Garage Sensor and Remote

This post is one in a series of posts relating to my home automation project. My setup is based on the Uber Home Automation instructable by elecetronichamsters, found here.

IMG_20150426_173318 IMG_20150426_173313

This is one of the more exciting nodes I’v gotten working so far. Late last year, I left the house for a hockey game, and when I got home I found that I had left the garage open the whole time. Having a monitor on it is useful for alerts if the door is open for too long, and being able to close it remotely if it’s accidentally left open is even more useful. I used this as a catalyst for figuring out how to trigger actuators (a relay in this case) from openHAB. It was a very slow and painful process but it’s really cool to have working now.

the first try

I started this project by buying the “garagemote” from lowpowerlabs (here). It comes with all the necessary hardware, including a relay and a pcb that holds all of the components. The kit includes 2 hall effect sensors, which are used to detect a magnetic field. They are more complicated to use than reed switches because they need to be enabled by a digital signal from the arduino. I opted to use reed switches after frying one of the hall effect sensors while soldering wires to it.

The kit comes with a sensor for “open” and a sensor for “closed”. A magnet is attached to the belt (or chain in my case) that physically opens and closes the lift gate. I used the program provided by lowpowerlabs and tailored it to fit into my setup. The code uses logic to detect open, opening, closed, closing and unknown states. It also uses logic to open the door (instead of just the incoming signal).

The first issue I ran into was consistently detecting the open door. The closed side always stopped in exactly the same spot, because the door was resting on the ground. The open side would sometimes be off by a little. As a result, the door would sometimes receive multiple relay pulses if I tried to trigger it. I ended up disconnecting the setup until I had more time to play around with it.

the good try

I simplified the system by removing the open sensor and removing a lot of the logic. Instead of trying to figure out opening/closing states that don’t actually accomplish anything, I simply look at the closed sensor. If the sensor is on, I know the door is closed. If the sensor is off, I assume the door is open. I also will only send one pulse to the relay no matter what state the door is in. This setup has been working for a couple of weeks now and has been working well. The schematic for the current circuit is here:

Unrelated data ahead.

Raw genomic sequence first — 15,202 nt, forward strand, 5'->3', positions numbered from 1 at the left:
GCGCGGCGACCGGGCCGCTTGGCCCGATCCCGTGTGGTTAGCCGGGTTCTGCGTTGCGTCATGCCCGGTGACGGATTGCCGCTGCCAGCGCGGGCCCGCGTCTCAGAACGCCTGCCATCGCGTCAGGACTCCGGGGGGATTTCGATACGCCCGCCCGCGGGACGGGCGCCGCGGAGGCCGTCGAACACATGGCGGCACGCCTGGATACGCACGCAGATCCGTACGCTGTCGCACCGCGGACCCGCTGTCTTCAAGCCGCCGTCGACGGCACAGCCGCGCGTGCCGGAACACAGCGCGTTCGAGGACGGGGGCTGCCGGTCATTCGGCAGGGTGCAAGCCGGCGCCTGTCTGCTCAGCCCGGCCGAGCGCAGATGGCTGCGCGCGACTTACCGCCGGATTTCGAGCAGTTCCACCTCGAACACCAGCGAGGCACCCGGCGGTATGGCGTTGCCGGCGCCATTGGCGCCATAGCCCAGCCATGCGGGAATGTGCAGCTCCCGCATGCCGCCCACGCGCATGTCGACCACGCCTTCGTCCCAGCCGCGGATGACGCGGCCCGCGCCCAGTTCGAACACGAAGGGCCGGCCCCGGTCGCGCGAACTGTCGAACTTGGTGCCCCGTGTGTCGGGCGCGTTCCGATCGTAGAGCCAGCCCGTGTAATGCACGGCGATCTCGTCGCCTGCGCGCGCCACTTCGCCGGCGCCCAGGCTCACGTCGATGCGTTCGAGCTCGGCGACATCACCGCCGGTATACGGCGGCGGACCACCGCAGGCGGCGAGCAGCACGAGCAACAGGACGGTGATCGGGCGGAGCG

the program

This program sends state changes of the door back to the openHAB server. If the door is open for more than 2 minutes, it sends me a warning email (I don’t get notified by the normal state change emails that I set up because there are too many of them).

To read the switch from openHAB, the signal travels from the openHAB server to the rfm gateway via a mosquitto subscribe call. The mosquitto topic is the same format as all of the reads (2 digits for the node number, one for the device and one for the variable). When the gateway sees the signal, it sends the signal to the node and the node pulses the relay. The way I have it set up, each device is only capable of handling one variable, even though there are three variables allowed in the other direction. It was much simpler to do it that way and it works well enough. For more info check out the original post I wrote about my setup here.

The openHAB sitemap is straightforward. The status of the door is displayed on the home screen. Clicking on it exposes the switch and the last update time. As usual, the arduino code can be found in my github repo here. The modified server can be found here as a fork from the original version.




Leave a Reply

Fill in your details below or click an icon to log in: Logo

You are commenting using your account. Log Out / Change )

Twitter picture

You are commenting using your Twitter account. Log Out / Change )

Facebook photo

You are commenting using your Facebook account. Log Out / Change )

Google+ photo

You are commenting using your Google+ account. Log Out / Change )

Connecting to %s